Oo La la, a French door tutorial

I just can’t get enough of these bi-fold to French door makeovers, this is the third I’ve done (two at our house, one at a friends), and I love them! They are so pretty, feel hefty and grand, allow the closet to be more accessible, and update the house, all within a little package of molding and paint. I have had several people comment on them, saying “I want to do that in my house! (Shout out to Bethany, you go girl!) How do you do it?” I thought it would be fun to do a comprehensive step-by-step for anyone looking to classify some bi-folds.


Step one: Decide on your target closet several months prior to this. Paint the doors to match the wall so they will “disappear into the background” because you can’t stand looking at all that dark wood. Realize the paint makes them uglier, but wait four months while staring them down until you can drive to IKEA for handles. <– wait, was that just me? Moving on.

Step two: assemble your supplies. On this closet I used five 1x4s for the decorative framing of the front of the doors, a set of  bar handles, two magnetic catches, some scrap wood for the back, and my standard boards for the trim on the top. I also used wood filler for the bi-fold seam, a sander, and primer and paint, as well as a 5/8″ spade bit (that comes in handy later). A word about wood and trim:  at Menards, you can by 1x3s for $1.05. These are wonderful for garage projects, bracing things, and other stuff around the house. HOWEVER. They are full of knots, warp easily, have rounded corner edges and you can often see the mill saw marks on the wood. Spring for the ‘select’ boards and they will look much more polished in the end.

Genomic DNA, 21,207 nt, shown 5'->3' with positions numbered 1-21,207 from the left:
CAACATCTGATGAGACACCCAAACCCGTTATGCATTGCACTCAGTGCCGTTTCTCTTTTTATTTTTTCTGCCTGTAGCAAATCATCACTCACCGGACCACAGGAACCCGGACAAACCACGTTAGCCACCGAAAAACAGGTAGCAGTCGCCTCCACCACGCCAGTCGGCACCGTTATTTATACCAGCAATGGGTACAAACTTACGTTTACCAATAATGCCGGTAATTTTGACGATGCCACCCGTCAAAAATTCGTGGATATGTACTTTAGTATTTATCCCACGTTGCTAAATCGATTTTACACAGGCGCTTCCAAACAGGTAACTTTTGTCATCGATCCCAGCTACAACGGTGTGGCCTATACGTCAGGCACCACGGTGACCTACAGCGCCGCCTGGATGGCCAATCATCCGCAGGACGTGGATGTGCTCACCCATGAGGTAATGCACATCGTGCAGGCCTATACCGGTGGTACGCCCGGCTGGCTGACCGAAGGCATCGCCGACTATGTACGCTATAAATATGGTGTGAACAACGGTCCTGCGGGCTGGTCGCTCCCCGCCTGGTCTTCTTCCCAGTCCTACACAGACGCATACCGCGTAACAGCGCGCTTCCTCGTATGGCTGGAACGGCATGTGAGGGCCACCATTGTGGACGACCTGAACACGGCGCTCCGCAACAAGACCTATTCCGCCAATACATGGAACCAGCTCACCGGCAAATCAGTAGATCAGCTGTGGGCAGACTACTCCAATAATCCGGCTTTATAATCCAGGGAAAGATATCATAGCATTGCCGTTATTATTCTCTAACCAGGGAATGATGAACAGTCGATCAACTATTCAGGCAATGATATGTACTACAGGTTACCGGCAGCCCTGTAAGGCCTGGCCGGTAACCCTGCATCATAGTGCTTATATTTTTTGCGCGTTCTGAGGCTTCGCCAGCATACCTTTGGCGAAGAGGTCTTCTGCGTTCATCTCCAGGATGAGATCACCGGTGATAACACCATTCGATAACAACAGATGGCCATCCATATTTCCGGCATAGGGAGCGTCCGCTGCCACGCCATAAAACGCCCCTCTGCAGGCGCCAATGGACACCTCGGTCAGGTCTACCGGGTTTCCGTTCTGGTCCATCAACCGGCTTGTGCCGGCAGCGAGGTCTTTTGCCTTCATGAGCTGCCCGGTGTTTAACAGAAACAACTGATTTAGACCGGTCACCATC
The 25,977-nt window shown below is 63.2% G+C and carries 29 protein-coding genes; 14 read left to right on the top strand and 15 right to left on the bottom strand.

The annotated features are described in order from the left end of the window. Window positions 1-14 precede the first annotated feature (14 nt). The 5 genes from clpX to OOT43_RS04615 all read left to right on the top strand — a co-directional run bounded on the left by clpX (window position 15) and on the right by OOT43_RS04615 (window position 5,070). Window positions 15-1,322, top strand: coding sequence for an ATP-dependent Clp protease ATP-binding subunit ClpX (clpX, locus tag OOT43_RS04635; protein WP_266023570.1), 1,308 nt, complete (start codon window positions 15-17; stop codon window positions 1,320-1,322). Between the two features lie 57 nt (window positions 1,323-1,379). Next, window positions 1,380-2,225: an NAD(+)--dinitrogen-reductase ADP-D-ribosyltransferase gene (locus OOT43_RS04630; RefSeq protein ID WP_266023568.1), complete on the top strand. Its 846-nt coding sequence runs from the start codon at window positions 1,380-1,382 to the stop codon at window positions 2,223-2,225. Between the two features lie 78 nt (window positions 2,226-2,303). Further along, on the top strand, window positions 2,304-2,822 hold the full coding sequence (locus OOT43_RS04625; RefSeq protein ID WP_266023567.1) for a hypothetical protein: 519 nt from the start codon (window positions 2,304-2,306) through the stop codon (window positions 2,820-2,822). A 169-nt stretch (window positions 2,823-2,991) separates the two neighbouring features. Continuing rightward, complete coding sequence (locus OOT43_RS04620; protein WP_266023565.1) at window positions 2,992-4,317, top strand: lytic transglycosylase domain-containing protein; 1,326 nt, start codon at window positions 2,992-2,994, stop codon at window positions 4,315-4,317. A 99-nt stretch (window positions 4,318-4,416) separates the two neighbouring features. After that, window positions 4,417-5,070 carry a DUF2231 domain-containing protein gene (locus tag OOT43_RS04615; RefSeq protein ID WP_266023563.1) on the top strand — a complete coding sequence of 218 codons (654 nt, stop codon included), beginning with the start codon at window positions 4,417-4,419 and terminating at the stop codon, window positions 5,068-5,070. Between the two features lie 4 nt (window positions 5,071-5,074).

bad wood

good wood 2

Step three: On the bi-fold door, there is a pin holding the two middle doors into the track, that allows the them to slide in the track. Simply slide your finger into the track, press the spring-loaded pin down enough to allow it to come out of the track and remove the whole shebang from the door. You now have free-floating doors. Except the pins in all of the doors I have done so far in our house do not press down. At all. I have no idea how these doors were installed. And I am not crazy because I was helping a friend a few streets down and her pin/track thing wouldn’t budge either. So, instead, cut the dang pin off with the amazingly versatile Dremel tool you got from your sweetie for Christmas. Loan out to said friends so they don’t go crazy trying to get the pin out too.



Step four: Brace the doors from the back so they become a solid unit. I have tried using metal flat brackets but they didn’t reach far enough across the door to keep the door from bowing ever so slightly. This will drive you crazy trying to fill the seam in the front. You can also remove the hinges, knobs, and the door catch thingy on the bottom. All technical terms.


Step five: Now that you have free-swinging French doors, you will want a way to keep them from swinging into the closet, so when you start nailing the trim on, they won’t move. I purchased two magnetic catches, and mounted them onto the door frame at the top. You will probably need to attach a spacer for them to hang low enough to touch the door. Attach the big part to the door frame behind the track, and the little flat part goes on the door. This is where having a garage full of weird scraps comes in handy, don’t let your significant other take all that stuff to the burn pile. Permission to hoard some wood scraps granted. (I said some. You should still be able to find what you need without an avalanche or an hour long excavation of the garage. Don’t be crazy my friends.)